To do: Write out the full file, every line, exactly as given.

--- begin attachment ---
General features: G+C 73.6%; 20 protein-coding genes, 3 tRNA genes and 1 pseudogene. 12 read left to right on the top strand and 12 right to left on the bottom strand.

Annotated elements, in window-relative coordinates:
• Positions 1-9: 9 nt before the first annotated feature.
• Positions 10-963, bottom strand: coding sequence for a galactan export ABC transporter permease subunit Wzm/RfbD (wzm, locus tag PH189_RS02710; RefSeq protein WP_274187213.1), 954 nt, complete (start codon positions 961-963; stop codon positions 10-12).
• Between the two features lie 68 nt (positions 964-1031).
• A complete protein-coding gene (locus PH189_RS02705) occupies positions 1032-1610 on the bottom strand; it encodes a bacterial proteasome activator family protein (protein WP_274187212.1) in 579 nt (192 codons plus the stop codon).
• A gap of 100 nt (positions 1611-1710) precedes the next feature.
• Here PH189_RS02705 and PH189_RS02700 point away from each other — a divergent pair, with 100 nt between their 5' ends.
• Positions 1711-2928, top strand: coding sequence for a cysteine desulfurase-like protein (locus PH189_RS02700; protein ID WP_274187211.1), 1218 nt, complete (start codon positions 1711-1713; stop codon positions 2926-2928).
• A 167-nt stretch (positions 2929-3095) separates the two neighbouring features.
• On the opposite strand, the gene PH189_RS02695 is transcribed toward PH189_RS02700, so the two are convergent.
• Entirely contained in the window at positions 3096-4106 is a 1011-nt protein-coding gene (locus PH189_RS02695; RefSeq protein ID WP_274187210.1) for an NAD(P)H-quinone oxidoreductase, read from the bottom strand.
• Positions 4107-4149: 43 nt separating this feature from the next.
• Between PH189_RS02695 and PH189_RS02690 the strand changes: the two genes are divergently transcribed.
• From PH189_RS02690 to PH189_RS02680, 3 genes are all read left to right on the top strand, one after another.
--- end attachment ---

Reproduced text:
General features: G+C 73.6%; 20 protein-coding genes, 3 tRNA genes and 1 pseudogene. 12 read left to right on the top strand and 12 right to left on the bottom strand.

Annotated elements, in window-relative coordinates:
• Positions 1-9: 9 nt before the first annotated feature.
• Positions 10-963, bottom strand: coding sequence for a galactan export ABC transporter permease subunit Wzm/RfbD (wzm, locus tag PH189_RS02710; RefSeq protein WP_274187213.1), 954 nt, complete (start codon positions 961-963; stop codon positions 10-12).
• Between the two features lie 68 nt (positions 964-1031).
• A complete protein-coding gene (locus PH189_RS02705) occupies positions 1032-1610 on the bottom strand; it encodes a bacterial proteasome activator family protein (protein WP_274187212.1) in 579 nt (192 codons plus the stop codon).
• A gap of 100 nt (positions 1611-1710) precedes the next feature.
• Here PH189_RS02705 and PH189_RS02700 point away from each other — a divergent pair, with 100 nt between their 5' ends.
• Positions 1711-2928, top strand: coding sequence for a cysteine desulfurase-like protein (locus PH189_RS02700; protein ID WP_274187211.1), 1218 nt, complete (start codon positions 1711-1713; stop codon positions 2926-2928).
• A 167-nt stretch (positions 2929-3095) separates the two neighbouring features.
• On the opposite strand, the gene PH189_RS02695 is transcribed toward PH189_RS02700, so the two are convergent.
• Entirely contained in the window at positions 3096-4106 is a 1011-nt protein-coding gene (locus PH189_RS02695; RefSeq protein ID WP_274187210.1) for an NAD(P)H-quinone oxidoreductase, read from the bottom strand.
• Positions 4107-4149: 43 nt separating this feature from the next.
• Between PH189_RS02695 and PH189_RS02690 the strand changes: the two genes are divergently transcribed.
• From PH189_RS02690 to PH189_RS02680, 3 genes are all read left to right on the top strand, one after another.